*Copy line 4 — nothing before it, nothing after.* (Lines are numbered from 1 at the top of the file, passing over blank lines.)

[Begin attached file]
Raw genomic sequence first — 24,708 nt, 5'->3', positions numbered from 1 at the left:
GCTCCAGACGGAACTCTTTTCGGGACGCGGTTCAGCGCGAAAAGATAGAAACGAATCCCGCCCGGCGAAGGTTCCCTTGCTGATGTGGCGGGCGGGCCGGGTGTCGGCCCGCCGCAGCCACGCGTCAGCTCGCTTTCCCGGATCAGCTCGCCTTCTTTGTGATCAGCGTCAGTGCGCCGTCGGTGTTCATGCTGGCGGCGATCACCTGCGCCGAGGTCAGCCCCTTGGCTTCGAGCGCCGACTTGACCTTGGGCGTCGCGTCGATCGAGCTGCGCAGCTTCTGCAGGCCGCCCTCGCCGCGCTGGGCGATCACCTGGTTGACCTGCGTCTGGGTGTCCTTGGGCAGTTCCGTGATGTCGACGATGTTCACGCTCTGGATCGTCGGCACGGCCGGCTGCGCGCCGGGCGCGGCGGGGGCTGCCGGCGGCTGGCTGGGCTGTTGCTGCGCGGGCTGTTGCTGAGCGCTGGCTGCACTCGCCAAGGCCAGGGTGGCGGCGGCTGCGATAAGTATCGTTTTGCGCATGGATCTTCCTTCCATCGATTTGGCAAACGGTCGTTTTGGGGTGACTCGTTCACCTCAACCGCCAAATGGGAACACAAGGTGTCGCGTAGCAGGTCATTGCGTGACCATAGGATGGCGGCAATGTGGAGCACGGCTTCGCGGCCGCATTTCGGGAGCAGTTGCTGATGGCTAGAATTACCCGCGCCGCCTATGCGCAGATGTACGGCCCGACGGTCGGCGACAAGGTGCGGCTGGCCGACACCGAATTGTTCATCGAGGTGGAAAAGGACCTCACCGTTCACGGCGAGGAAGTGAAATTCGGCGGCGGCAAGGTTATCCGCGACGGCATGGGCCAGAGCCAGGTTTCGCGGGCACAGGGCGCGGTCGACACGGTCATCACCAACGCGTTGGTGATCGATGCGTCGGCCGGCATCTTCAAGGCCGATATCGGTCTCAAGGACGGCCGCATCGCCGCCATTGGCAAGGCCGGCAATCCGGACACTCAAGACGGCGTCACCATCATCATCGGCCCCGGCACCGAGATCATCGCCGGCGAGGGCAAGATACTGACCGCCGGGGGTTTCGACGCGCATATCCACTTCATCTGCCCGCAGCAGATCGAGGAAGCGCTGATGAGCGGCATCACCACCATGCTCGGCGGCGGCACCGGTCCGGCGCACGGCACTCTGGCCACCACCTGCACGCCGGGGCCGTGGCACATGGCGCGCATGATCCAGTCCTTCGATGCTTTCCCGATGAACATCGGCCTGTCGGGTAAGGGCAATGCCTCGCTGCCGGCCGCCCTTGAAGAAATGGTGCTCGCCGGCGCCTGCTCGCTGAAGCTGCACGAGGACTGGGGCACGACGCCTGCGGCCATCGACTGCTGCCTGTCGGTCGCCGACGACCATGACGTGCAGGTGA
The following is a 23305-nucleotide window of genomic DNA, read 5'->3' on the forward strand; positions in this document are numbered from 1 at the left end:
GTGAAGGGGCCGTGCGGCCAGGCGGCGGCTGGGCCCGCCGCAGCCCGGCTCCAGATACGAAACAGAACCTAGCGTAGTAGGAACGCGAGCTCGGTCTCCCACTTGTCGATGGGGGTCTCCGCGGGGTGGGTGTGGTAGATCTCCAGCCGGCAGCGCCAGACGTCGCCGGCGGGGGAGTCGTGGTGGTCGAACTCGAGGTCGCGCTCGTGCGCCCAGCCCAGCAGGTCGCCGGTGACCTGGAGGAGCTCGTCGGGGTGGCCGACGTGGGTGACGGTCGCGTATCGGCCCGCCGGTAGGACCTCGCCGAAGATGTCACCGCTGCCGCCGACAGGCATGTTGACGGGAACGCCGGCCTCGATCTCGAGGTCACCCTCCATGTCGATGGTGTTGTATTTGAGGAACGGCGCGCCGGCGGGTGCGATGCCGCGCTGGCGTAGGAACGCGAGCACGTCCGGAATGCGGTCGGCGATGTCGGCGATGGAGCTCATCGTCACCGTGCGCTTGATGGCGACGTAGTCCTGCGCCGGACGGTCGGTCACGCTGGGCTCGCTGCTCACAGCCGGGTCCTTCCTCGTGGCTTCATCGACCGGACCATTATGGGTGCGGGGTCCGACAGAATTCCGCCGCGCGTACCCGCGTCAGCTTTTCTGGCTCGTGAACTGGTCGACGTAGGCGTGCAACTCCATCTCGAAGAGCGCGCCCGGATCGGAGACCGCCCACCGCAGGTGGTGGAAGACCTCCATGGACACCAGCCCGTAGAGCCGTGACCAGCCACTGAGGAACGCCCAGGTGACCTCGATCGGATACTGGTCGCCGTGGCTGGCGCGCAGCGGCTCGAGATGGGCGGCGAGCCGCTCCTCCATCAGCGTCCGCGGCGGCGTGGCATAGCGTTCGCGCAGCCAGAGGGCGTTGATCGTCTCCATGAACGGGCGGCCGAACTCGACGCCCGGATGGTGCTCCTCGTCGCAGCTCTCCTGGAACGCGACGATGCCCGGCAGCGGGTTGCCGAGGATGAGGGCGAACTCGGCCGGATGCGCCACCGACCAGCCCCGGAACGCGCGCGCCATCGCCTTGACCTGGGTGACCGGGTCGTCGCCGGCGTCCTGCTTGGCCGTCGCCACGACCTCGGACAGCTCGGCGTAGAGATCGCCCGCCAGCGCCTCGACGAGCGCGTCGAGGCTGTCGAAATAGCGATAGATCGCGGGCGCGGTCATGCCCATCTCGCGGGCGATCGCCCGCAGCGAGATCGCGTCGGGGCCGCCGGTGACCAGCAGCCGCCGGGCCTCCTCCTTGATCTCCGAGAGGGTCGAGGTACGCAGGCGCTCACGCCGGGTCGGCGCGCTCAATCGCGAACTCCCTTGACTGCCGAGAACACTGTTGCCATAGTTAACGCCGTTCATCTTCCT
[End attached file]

GTGAAGGGGCCGTGCGGCCAGGCGGCGGCTGGGCCCGCCGCAGCCCGGCTCCAGATACGAAACAGAACCTAGCGTAGTAGGAACGCGAGCTCGGTCTCCCACTTGTCGATGGGGGTCTCCGCGGGGTGGGTGTGGTAGATCTCCAGCCGGCAGCGCCAGACGTCGCCGGCGGGGGAGTCGTGGTGGTCGAACTCGAGGTCGCGCTCGTGCGCCCAGCCCAGCAGGTCGCCGGTGACCTGGAGGAGCTCGTCGGGGTGGCCGACGTGGGTGACGGTCGCGTATCGGCCCGCCGGTAGGACCTCGCCGAAGATGTCACCGCTGCCGCCGACAGGCATGTTGACGGGAACGCCGGCCTCGATCTCGAGGTCACCCTCCATGTCGATGGTGTTGTATTTGAGGAACGGCGCGCCGGCGGGTGCGATGCCGCGCTGGCGTAGGAACGCGAGCACGTCCGGAATGCGGTCGGCGATGTCGGCGATGGAGCTCATCGTCACCGTGCGCTTGATGGCGACGTAGTCCTGCGCCGGACGGTCGGTCACGCTGGGCTCGCTGCTCACAGCCGGGTCCTTCCTCGTGGCTTCATCGACCGGACCATTATGGGTGCGGGGTCCGACAGAATTCCGCCGCGCGTACCCGCGTCAGCTTTTCTGGCTCGTGAACTGGTCGACGTAGGCGTGCAACTCCATCTCGAAGAGCGCGCCCGGATCGGAGACCGCCCACCGCAGGTGGTGGAAGACCTCCATGGACACCAGCCCGTAGAGCCGTGACCAGCCACTGAGGAACGCCCAGGTGACCTCGATCGGATACTGGTCGCCGTGGCTGGCGCGCAGCGGCTCGAGATGGGCGGCGAGCCGCTCCTCCATCAGCGTCCGCGGCGGCGTGGCATAGCGTTCGCGCAGCCAGAGGGCGTTGATCGTCTCCATGAACGGGCGGCCGAACTCGACGCCCGGATGGTGCTCCTCGTCGCAGCTCTCCTGGAACGCGACGATGCCCGGCAGCGGGTTGCCGAGGATGAGGGCGAACTCGGCCGGATGCGCCACCGACCAGCCCCGGAACGCGCGCGCCATCGCCTTGACCTGGGTGACCGGGTCGTCGCCGGCGTCCTGCTTGGCCGTCGCCACGACCTCGGACAGCTCGGCGTAGAGATCGCCCGCCAGCGCCTCGACGAGCGCGTCGAGGCTGTCGAAATAGCGATAGATCGCGGGCGCGGTCATGCCCATCTCGCGGGCGATCGCCCGCAGCGAGATCGCGTCGGGGCCGCCGGTGACCAGCAGCCGCCGGGCCTCCTCCTTGATCTCCGAGAGGGTCGAGGTACGCAGGCGCTCACGCCGGGTCGGCGCGCTCAATCGCGAACTCCCTTGACTGCCGAGAACACTGTTGCCATAGTTAACGCCGTTCATCTTCCT